At the start of this third Lenten week we really should have a clearer idea not only of whom we are but what we are doing. Before we proceed into any sort of neurotic self analysis about how we are doing it let us see two very specific parts of our divine horizon. These come to us from this Sunday’s

ENTRANCE ANTIPHON. The first encourages us to keep our horizons in focus with “eyes always on the Lord.” The second tells us why – because “he rescues my feet from the snare.” Tuning forks are essential ‘tools’ for all involved in any sort of musical enterprise … even unfinished symphonies.

Recently I came across a scripture commentary entitled

HIS TRANSFORMING WORD (not, I imagine, everyone’s cup of tea but quite challenging.) The author provides us with a telling summary of the Ten Commandments as presented to us in THIS SUNDAY’S OLD TESTAMENT READING [EXODUS 20: 1 – 17. 9a. 10 – 13. 15 – 18]. She introduces her commentary with the simple but profound assertion that “the whole question of the Law of Moses is one of sovereignty: who’s boss?

The answer

WE give to this question is basic to all three of the questions we have posed over the last couple of weeks – WHO? … WHAT? … HOW?

Our author tells us that “the idea of serving one master, bowing before only one God, is an innovation of Judaism in the quest to understand the reality of God. The basic purpose of all our Lenten endeavours is not to prepare us for Easter but, rather, to recapture for ourselves the reality of GodIf this is lacking in us how on earth are we able to accept or understand the reality of the Resurrection?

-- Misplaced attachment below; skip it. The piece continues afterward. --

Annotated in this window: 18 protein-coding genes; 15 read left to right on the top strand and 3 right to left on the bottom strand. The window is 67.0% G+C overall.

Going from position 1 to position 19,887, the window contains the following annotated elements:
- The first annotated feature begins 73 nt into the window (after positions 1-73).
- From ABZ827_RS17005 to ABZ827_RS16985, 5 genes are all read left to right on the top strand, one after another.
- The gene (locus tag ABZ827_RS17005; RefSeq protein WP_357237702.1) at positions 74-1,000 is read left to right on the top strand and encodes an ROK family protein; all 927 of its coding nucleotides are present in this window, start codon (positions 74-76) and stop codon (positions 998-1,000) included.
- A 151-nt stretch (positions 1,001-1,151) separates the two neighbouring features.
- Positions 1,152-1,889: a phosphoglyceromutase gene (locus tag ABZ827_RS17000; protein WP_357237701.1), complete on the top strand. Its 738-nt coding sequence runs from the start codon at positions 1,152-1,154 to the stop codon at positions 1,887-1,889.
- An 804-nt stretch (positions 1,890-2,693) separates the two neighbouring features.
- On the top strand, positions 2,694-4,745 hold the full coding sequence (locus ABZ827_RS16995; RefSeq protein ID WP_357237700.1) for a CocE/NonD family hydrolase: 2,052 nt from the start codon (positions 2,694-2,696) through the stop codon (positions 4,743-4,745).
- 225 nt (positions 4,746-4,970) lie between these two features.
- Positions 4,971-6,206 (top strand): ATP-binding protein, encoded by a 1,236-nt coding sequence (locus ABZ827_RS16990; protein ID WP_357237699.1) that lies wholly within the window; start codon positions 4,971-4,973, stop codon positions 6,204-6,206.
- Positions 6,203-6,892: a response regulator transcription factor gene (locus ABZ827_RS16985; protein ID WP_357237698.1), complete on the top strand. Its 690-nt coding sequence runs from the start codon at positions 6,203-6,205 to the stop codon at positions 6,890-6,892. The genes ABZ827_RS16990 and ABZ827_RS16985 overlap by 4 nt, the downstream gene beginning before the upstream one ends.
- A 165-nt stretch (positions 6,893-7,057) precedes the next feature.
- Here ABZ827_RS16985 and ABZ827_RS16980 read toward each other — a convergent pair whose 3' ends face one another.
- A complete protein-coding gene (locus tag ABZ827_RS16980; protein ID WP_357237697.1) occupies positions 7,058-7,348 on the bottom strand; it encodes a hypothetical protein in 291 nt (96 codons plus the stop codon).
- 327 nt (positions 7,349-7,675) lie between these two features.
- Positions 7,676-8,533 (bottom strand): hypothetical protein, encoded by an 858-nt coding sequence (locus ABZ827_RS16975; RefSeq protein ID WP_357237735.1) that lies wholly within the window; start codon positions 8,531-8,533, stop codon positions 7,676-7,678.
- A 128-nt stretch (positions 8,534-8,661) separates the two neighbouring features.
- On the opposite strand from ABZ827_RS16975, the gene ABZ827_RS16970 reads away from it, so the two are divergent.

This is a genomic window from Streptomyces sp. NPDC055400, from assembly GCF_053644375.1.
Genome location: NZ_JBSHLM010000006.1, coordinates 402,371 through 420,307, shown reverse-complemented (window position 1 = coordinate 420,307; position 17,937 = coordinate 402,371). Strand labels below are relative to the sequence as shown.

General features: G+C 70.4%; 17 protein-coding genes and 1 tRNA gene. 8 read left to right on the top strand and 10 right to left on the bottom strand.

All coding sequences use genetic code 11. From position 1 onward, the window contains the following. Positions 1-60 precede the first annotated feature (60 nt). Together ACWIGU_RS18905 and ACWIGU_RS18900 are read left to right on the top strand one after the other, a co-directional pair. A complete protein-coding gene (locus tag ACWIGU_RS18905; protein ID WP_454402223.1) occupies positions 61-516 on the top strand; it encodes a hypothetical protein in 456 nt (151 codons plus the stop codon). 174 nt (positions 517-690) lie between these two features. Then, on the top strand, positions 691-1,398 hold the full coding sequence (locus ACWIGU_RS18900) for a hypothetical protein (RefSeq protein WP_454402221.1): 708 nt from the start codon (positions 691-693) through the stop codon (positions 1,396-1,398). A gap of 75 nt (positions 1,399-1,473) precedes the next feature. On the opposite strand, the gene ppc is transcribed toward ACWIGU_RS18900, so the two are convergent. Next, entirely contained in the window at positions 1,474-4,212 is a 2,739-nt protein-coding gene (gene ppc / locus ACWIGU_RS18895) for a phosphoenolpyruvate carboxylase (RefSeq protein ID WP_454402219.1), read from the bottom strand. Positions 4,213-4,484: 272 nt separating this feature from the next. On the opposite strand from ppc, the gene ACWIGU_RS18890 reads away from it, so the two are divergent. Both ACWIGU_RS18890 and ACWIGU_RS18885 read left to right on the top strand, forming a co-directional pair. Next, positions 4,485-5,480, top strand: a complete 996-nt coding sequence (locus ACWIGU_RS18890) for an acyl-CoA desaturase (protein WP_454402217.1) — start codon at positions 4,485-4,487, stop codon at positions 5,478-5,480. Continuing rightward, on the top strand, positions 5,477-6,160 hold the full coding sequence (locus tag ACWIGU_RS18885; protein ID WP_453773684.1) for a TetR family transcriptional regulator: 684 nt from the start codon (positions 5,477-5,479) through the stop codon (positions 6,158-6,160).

In my first reading of this section of ‘The Transforming Word’, I was struck by the translation of all the Commandments. In our present context I reproduce one – NO OTHER GODS, ONLY ME! “The first commandment remains primary. If we keep that one, the others fall easily into line.” So the ‘who, what and how’, together with the work on our very own symphony asks an extremely important question. What other gods am I serving? There is a call to recognise those little ‘gods’ which DO fascinate and distract me as they blur the divine horizon as well as my worship of the one God in whom I profess to believe. On Ash Wednesday I heard Saint Paul telling me that NOW is the favourable time. Indeed, Lent is one of the favourable occasions our God offers me. In these weeks I am given an opportunity to confront myself and clearly identify, and admit to, those ‘other gods’ I have brought into my life and which, even to a small degree, are in opposition to the one God I believe in. In the main I accept the sovereignty of my God but there are other times I serve the god who makes the immediate and more attractive offer?! I am, with some regularity, forgetful of the fact that I have to keep my eyes on the Lord – and, as a result, I set myself up to have my feet caught in the snareIn general terms it is the Ten Commandments which help us to keep our eyes on the Lord.

A basic element of our problem is intimated by Saint Paul in TODAY’S NEW TESTAMENT READING [1 CORINTHIANS 1: 22 – 25]. Therein we are clearly warned of the dangers of two matters which have plagued the Catholic-Christian Church since its inception – [i] the inordinate dependance on visible signs, and [ii] the fascination for philosophical wisdom. {In this latter regard Paul elsewhere warned of the existence of those who “will follow their own fancy and gather a crowd of teachers to tickle their ears. [see 2 Timothy 4: 3b]}

So, we come to

TODAY’S GOSPEL [JOHN 2: 13 – 25](It is of value to note that both Paul and John’s contribution to this week’s ‘transforming Word’ are placed in the early stages of their teaching – as they express a few of the basics.) The Temple courtyard had become something of a shopping Mall where the sovereignty of God was not a fundamental focus. Jesus’ concern was not centred on the legitimate services provided but the MANNER in which they were conducted – the approach of the individual dealers. The establishment ruled, not the Lord. A variety of gods dominated.

Finally do not overlook the fact that John records that while “many believed in his name when they saw the signs … Jesus did not trust himself to them.” Why? “He himself knew what was in a man” –

GOD or gods!

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